One major question that emerged in the discussion was the status of social media materials and other online, digital sources in light of the fact that they are so prone to loss. One presenter at the preceding panel (our discussion group was part of a linked set of two events) described how she had based her work on Pakistani women in part on a web site that no longer existed, apparently because of hacking activities undertaken by parties believing that Pakistani women should not express themselves in this format. The presenter said that she had printed out the sites pages for her own record and thus could document her use of the source. But this made me wonder about the future practice of history.

So, what of digital sources like blogs, web sites, and social media objects like tweets? Digital objects' intrinsic frailty and the complex, easily disrupted nature of the internet used to present them make them fundamentally unreliable as primary sources, at least by the standards developed for the use of analog/paper media materials.  

It seems to me that although history is certainly not a science in any way, historians are similar to scientists in at least one regard. Much like a scientific discovery can only be accepted and confirmed as other practitioners are able to repeat the experiment and yield the same result, historians are accustomed to being able to lay their hands on a paper source cited in a footnote. Manuscripts are usually unique items, but if one travels to the archive and looks in the box and folder number cited, the item will be there. There may be a very small number of copies of a book, but if one is willing to make the trip to the right library, the book will be there. Historians will of course debate a scholar's reading of a source, but the existence of the source itself is fundamental to the discipline. If the item is not there, practitioners may rightly begin to ask questions about the legitimacy of a work citing it.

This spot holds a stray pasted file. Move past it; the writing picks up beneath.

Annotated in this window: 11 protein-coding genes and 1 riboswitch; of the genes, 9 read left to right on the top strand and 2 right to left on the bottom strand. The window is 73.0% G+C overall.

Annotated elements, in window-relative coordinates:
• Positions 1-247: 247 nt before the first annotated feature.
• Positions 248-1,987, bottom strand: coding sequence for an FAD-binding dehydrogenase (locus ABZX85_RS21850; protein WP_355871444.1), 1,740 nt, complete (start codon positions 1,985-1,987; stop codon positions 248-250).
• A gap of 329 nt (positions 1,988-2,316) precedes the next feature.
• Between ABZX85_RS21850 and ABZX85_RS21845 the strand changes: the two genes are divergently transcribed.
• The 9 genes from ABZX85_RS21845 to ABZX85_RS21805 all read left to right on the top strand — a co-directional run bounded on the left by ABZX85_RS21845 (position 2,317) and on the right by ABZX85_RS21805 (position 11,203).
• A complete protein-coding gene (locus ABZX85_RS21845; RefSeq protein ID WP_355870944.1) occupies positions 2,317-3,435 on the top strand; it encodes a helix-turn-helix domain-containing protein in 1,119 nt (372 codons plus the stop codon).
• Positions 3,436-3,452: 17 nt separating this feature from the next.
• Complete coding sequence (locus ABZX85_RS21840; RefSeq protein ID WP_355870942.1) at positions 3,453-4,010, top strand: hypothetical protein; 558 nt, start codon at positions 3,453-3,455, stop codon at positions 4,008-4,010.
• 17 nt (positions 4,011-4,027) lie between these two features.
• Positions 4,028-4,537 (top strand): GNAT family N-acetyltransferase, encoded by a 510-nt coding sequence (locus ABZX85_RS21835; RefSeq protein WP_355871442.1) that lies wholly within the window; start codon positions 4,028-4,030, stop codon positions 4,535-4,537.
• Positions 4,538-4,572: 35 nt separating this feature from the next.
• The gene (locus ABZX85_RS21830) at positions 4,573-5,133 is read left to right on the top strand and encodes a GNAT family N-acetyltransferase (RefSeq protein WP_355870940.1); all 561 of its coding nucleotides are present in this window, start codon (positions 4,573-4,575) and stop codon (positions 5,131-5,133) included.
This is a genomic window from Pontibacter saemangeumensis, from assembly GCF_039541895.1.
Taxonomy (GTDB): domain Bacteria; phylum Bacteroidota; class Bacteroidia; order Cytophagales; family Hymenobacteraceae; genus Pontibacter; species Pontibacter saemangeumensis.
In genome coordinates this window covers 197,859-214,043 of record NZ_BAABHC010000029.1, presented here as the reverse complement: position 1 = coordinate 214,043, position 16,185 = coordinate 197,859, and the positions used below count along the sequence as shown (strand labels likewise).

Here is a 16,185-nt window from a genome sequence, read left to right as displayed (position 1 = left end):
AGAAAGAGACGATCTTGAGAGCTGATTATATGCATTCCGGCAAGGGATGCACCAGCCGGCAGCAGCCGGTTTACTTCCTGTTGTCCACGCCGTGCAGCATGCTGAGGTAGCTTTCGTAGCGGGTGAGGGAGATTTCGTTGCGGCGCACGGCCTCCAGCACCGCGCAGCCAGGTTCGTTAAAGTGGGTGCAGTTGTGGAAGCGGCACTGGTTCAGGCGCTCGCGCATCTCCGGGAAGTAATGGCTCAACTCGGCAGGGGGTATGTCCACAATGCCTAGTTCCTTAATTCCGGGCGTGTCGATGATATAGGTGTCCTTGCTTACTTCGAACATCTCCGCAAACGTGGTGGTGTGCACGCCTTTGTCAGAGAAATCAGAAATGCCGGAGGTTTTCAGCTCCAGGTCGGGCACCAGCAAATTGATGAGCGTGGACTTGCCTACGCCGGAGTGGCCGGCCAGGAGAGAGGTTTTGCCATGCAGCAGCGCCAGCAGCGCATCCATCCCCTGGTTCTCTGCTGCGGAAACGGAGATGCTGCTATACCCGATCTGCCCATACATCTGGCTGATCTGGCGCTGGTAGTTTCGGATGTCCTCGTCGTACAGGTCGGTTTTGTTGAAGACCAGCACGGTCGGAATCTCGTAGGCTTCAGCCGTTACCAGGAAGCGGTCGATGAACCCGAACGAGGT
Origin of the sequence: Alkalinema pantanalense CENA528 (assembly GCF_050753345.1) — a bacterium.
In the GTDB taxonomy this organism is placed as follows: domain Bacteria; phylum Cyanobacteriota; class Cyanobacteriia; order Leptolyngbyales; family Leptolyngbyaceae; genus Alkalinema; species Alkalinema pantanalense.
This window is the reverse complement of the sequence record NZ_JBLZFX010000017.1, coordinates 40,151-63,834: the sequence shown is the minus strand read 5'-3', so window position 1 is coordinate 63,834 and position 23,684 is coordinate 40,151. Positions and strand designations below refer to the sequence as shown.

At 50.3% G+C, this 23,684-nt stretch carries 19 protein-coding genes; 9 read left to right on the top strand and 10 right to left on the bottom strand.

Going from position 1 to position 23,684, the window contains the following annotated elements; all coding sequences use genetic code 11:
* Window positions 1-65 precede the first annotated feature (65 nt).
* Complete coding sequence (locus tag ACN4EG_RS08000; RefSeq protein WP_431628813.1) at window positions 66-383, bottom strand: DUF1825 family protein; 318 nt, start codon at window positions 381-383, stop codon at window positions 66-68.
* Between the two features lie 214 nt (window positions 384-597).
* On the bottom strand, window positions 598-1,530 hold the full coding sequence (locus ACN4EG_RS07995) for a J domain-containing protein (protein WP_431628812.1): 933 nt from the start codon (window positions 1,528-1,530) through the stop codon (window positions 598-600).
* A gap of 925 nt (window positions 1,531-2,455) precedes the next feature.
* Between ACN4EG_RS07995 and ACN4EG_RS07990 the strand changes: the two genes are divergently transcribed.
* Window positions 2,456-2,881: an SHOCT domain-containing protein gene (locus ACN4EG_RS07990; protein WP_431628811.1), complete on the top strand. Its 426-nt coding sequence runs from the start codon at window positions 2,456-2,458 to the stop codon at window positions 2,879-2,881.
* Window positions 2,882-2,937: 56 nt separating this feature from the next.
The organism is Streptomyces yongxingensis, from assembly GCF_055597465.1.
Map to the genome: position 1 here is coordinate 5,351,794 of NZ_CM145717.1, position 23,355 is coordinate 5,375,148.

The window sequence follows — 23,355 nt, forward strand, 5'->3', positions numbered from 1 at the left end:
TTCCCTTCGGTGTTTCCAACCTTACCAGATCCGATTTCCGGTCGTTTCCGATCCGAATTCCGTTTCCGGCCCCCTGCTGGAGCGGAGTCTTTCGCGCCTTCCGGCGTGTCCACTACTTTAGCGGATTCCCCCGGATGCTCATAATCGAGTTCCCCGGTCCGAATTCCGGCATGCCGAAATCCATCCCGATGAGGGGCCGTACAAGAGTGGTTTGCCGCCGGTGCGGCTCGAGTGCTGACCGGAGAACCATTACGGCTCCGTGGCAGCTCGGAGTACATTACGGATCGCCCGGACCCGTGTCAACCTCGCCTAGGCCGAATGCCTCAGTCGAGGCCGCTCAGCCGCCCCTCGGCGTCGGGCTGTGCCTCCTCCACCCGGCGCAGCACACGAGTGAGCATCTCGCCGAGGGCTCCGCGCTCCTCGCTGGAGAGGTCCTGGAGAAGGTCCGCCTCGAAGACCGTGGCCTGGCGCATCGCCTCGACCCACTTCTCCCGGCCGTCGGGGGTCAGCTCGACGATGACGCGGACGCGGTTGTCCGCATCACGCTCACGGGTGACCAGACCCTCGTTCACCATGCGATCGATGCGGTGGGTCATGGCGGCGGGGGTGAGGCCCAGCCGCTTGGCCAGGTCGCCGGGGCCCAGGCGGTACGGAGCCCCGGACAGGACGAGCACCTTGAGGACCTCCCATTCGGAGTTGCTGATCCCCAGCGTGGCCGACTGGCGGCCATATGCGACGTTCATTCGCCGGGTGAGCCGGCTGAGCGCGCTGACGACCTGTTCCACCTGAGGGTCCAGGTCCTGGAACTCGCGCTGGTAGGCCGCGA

Many of the participants in the AHA discussion emphasized the need to preserve online digital materials as fully as possible. I certainly concur. But a whole host of problems, not the least of which is the considerable expense involved in the curation/preservation of digital materials, make this impossible. We will have to face that fact that a considerable amount of online digital objects that future historians may want to use as evidence will simply disappear. 

In this situation, several questions occur to me: How will we evaluate work citing online materials that are no longer existent? What if scholars relying on such missing evidence can produce a print-out or other facsimile of the materials? Can we distinguish cases of vanished evidence in which legitimate facsimiles exist from cases of academic fraud?